NCUA approves CUNA-requested changes to capital, MBL regs
The NCUA Board this week unanimously approved by notation vote an interim final rule amending the agency’s capital adequacy and member business loans and commercial lending regulations following the creation of the Small Business Administration’s (SBA) Paycheck Protection Program (PPP). CUNA requested clarity on treatment of PPP loans for MBL purposes in a letter to NCUA last week.
“CUNA, Leagues and credit unions thank NCUA for moving quickly to resolve the concerns we brought them last week,” said CUNA President/CEO Jim Nussle. “The more clarity America’s credit unions have on these loans, the quicker they can deploy needed capital to their communities.”
NCUA Chairman Rodney Hood said the changes “ensure that credit unions can participate in the program without worrying about the potential for increased regulatory burdens or capital requirements. They will also help credit unions support the financial and credit needs of businesses and entrepreneurs in their communities.”
The CARES Act, which created the PPP, requires PPP loans receive a 0% risk weighting under NCUA’s risk-based capital requirements. To reflect this statutory requirement, the interim final rule amends the NCUA’s capital adequacy regulation so that covered PPP loans receive a 0% risk weight in the agency’s risk-based net worth requirements.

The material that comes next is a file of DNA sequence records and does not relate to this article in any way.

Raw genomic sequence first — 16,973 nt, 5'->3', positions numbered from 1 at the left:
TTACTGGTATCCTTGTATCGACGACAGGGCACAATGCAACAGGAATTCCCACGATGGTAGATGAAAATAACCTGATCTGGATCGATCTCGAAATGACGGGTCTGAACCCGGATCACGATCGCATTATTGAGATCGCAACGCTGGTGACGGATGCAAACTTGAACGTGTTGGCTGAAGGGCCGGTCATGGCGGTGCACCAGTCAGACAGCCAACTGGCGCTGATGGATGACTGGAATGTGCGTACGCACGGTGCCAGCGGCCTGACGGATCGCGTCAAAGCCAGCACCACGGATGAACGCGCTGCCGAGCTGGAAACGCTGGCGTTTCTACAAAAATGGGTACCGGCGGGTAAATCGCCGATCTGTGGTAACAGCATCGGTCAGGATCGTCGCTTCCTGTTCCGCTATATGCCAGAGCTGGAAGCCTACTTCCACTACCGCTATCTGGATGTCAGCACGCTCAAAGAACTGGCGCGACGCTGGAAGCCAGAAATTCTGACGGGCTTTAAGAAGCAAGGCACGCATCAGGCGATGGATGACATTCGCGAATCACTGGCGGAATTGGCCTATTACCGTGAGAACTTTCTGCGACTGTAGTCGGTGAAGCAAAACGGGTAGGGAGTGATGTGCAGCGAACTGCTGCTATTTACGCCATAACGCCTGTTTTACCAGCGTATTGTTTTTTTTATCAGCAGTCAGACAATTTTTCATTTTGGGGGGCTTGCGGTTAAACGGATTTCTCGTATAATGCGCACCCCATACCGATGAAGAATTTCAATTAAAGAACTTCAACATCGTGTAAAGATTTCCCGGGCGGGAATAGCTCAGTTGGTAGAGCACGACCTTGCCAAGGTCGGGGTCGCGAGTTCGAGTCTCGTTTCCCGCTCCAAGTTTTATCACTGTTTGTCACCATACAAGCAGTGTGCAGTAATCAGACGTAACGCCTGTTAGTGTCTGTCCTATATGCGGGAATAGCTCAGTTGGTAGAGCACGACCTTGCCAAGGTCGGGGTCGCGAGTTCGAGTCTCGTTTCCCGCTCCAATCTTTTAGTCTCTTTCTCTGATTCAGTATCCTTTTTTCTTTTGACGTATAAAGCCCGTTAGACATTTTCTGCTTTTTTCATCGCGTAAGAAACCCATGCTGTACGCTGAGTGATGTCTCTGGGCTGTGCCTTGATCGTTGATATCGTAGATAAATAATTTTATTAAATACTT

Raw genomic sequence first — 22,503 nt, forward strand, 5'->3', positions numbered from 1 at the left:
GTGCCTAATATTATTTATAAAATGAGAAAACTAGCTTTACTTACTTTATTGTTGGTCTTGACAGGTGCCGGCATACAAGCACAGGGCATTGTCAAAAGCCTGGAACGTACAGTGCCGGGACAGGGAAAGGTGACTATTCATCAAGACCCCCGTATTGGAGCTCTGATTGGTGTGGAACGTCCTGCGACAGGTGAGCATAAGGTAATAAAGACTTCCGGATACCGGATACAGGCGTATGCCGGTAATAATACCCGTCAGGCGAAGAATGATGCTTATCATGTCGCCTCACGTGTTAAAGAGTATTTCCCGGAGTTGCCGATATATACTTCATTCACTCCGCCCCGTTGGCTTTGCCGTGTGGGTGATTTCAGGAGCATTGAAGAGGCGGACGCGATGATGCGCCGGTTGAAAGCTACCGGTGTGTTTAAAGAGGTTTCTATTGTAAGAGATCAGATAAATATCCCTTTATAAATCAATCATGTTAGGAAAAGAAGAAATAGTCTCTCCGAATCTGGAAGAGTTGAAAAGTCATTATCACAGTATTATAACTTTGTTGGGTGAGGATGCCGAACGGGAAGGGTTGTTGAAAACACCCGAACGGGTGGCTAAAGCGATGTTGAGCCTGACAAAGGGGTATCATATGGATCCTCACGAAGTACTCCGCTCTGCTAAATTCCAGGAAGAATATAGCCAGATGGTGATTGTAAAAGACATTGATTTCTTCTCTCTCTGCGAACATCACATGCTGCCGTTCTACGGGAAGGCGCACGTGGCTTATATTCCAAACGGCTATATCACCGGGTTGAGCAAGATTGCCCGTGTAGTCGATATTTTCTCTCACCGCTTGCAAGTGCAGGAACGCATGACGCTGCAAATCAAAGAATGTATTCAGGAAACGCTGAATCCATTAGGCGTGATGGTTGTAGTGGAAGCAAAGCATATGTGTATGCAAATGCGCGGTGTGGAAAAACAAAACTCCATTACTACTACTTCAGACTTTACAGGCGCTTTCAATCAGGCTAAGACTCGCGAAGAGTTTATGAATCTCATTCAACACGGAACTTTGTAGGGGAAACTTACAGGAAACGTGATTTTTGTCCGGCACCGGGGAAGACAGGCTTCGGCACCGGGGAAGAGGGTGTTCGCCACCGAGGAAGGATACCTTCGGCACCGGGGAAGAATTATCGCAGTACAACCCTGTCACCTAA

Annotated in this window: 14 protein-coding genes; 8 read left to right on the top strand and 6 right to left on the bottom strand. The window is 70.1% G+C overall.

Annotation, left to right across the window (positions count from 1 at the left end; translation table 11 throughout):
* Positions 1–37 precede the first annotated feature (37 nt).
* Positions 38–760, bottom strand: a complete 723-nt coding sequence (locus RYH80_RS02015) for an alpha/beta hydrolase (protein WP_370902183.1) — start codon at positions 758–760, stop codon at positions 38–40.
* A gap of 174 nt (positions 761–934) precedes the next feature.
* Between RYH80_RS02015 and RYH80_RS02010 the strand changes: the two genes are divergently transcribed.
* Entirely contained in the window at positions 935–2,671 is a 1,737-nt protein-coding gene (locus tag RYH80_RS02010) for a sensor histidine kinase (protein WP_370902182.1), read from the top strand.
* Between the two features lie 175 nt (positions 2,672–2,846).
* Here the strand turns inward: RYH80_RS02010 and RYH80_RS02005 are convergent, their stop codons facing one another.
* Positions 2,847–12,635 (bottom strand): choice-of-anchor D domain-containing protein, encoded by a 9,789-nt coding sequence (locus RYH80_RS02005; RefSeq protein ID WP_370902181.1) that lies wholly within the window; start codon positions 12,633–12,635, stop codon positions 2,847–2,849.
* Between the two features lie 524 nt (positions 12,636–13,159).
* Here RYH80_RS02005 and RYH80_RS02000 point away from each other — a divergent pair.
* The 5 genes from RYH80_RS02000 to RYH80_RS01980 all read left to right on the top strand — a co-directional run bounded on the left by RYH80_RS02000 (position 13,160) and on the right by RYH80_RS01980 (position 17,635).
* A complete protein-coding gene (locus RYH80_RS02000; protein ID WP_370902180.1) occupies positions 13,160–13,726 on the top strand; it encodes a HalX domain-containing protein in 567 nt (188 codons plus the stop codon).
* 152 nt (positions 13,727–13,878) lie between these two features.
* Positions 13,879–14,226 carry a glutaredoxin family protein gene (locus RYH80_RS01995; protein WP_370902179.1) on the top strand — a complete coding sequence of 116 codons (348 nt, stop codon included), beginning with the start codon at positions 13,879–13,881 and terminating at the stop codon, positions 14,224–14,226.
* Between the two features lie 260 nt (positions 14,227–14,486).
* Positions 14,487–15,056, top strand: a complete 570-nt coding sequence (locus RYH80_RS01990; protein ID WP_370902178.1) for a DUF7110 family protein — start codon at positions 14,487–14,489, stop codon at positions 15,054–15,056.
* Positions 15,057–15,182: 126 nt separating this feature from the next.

Also under the interim final rule, if a loan is pledged as collateral for a non-recourse loan provided through the Federal Reserve System’s PPP Lending Facility, the covered loan can be excluded from a credit union’s calculation of total assets for the purposes of calculating its net worth ratio.
This ensures that credit unions can neutralize the regulatory capital effects of PPP loans pledged to the facility.
The interim final rule also makes a conforming change to the definition of a commercial loan in the NCUA’s member business loans and commercial lending rule.
Under the rule, PPP loans are excluded from the definition of a commercial loan because the unique nature of these loans mitigates the need for enhanced commercial underwriting.
The interim final rule is effective upon publication in the Federal Register and there is a 30-day comment period.